By Sam McPherson
Every September, it’s the same story in fantasy baseball: Starting lineups change daily for almost every Major League Baseball team, and keeping track of who is playing today and who is not is a very tough challenge for a fantasy team owner. However, if you want to win your league, you have to stay on top of the daily action right up until the last day of the season.READ MORE: Suspect Who Fatally Shot K-9 Officer Dies, Duluth Standoff Ends
Teams chasing a playoff spot still can rest starters more often, and teams way out of the postseason chase are shuffling lineups regularly to see what kind of talent they have on hand for 2018. It makes it hard to ensure you have a full roster of hitters every day going to bat for your team, and in terms of pitching, it can affect starting rotations in the same way. Even the studs don’t play all the time in September.
It may seem like a pain, but hovering over your roster like a micromanaging boss is the surefire way to give your team its best chance at winning the league. For every game missed by a player in your active lineup, that’s fewer runs, hits, RBI, home runs and stolen bases your team is earning. The same for pitchers, strikeouts, wins and saves. Micromanaging your team now is essential.
Players to Get Onto Your Roster Now
1. Kyle Gibson, SP, Minnesota Twins: His overall numbers are ugly (5.19 ERA, 1.596 WHIP), but since the All-Star break, he is 4-3 with a 3.50 ERA. In his last four starts spanning 26 2/3 innings, Gibson has allowed just five earned runs. That’s the kind of roll you want for a starting pitcher in September.
2. José Martínez, OF, St. Louis Cardinals: In 90 games this year, he is hitting .309 with 13 HRs and 36 RBI. Martínez is hitting .348 since the All-Star break, however, in 40 games, although he’s started only 22 of those contests for the Cardinals. As of Sunday, he had started nine games straight. St. Louis may be getting used to the idea of him in its daily lineup.READ MORE: Police: 15-Year-Old Carjacking Suspect Arrested In St. Paul
3. Matt Olson, 1B/OF, Oakland Athletics: With 16 HRs in just 46 games this year, Olson is hitting pretty well. He still strikes out three times as much as he walks, but the A’s rookie is only 23 years old. He has a bright future, and his .267 batting average is fine for now. It’s those homers you want at the end of the season that matter most.
4. Jake Junis, SP, Kansas City Royals: In his last four starts, Junis has given up just seven earned runs over 22 1/3 innings. He’s 5-0 in the second half with a 3.18 ERA, and Junis’ birthday is this week as well. He hasn’t lost a decision since June 29, so riding his hot arm into October is a good idea for your fantasy team.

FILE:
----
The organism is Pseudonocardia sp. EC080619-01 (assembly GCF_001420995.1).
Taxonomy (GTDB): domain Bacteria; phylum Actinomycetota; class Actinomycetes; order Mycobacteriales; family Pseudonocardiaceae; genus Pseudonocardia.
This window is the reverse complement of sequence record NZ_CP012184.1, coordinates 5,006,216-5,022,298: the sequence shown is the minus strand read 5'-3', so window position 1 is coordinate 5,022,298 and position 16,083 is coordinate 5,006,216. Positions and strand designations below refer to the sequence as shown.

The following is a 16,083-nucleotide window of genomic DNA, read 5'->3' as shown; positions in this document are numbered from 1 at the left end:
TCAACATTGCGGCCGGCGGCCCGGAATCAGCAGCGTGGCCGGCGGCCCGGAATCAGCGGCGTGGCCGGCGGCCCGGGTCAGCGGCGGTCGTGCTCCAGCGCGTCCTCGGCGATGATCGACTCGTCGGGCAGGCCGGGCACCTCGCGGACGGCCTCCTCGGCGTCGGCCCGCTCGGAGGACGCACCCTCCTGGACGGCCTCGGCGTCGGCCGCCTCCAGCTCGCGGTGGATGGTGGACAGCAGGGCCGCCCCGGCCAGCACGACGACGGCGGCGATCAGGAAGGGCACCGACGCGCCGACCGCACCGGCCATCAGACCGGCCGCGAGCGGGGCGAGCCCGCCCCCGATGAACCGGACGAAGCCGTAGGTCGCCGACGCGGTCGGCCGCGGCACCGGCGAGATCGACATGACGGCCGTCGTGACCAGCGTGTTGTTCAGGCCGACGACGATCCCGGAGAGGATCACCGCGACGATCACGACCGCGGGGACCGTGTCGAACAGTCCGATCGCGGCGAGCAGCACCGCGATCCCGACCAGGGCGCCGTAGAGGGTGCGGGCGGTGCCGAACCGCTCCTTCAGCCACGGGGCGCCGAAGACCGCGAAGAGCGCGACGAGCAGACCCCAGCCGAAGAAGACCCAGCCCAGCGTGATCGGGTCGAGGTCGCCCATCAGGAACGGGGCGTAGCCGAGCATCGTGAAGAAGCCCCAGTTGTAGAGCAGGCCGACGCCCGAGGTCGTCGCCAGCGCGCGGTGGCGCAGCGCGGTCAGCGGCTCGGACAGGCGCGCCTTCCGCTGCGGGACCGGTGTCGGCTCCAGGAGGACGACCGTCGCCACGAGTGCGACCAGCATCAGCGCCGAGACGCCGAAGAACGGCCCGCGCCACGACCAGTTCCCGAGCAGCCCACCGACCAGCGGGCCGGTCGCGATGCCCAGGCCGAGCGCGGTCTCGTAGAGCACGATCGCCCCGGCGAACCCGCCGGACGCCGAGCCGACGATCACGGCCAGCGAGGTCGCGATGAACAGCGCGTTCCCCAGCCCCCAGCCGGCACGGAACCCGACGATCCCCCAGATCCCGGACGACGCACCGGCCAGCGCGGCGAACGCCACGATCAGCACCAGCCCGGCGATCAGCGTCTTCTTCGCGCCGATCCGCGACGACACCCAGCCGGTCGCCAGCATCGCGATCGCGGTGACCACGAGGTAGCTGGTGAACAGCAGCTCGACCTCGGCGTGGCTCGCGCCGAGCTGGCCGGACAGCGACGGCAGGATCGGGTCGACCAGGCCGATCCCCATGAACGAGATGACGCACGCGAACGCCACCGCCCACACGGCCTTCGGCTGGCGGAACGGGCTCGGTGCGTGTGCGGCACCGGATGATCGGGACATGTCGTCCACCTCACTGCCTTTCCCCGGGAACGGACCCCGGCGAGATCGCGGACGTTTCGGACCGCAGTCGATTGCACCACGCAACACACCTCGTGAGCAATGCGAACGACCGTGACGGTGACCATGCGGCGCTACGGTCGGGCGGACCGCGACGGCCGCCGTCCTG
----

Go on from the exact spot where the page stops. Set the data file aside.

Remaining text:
Players to Sit/Drop This Week
1. Billy Hamilton, OF, Cincinnati Reds: He stole 58 bases this year, so if you drafted him in the early rounds, you got what you wanted from Hamilton. With a fractured thumb, though, and the Reds buried at the bottom of the standings, his season is over. You have to find steals elsewhere down the stretch.
2. Mike Fiers, SP, Houston Astros: With just one win since late July, Fiers is getting tired. He has a 6.59 ERA since the All-Star break after posting a tolerable 3.84 ERA in the first half of the season. His career high is 180 1/3 innings, and he’s not near that right now at 149 2/3 innings. He could be hurt, but regardless, you don’t want him hurting your team’s numbers now.
3. Josh Harrison, UTL, Pittsburgh Pirates: A fractured hand last week has ended his season, and Harrison’s second All-Star campaign comes to an end with a career-high 16 HRs. If you had him in your lineup all season, you also got 12 SBs out of him, which was a bonus. His .771 OPS this year was the second-best mark of his career.MORE NEWS: 1 Killed In Acton Township Shooting
4. Carlos Rodón, SP, Chicago White Sox: If you had him on your roster still, his shoulder problems have ended his season. With 76 strikeouts in less than 70 innings, he was a popular under-the-radar addition in early August. In five starts from July 30 to August 21, he coughed up just nine earned runs in 36 innings while striking out 37 hitters. That’s as good as it gets for Rodón.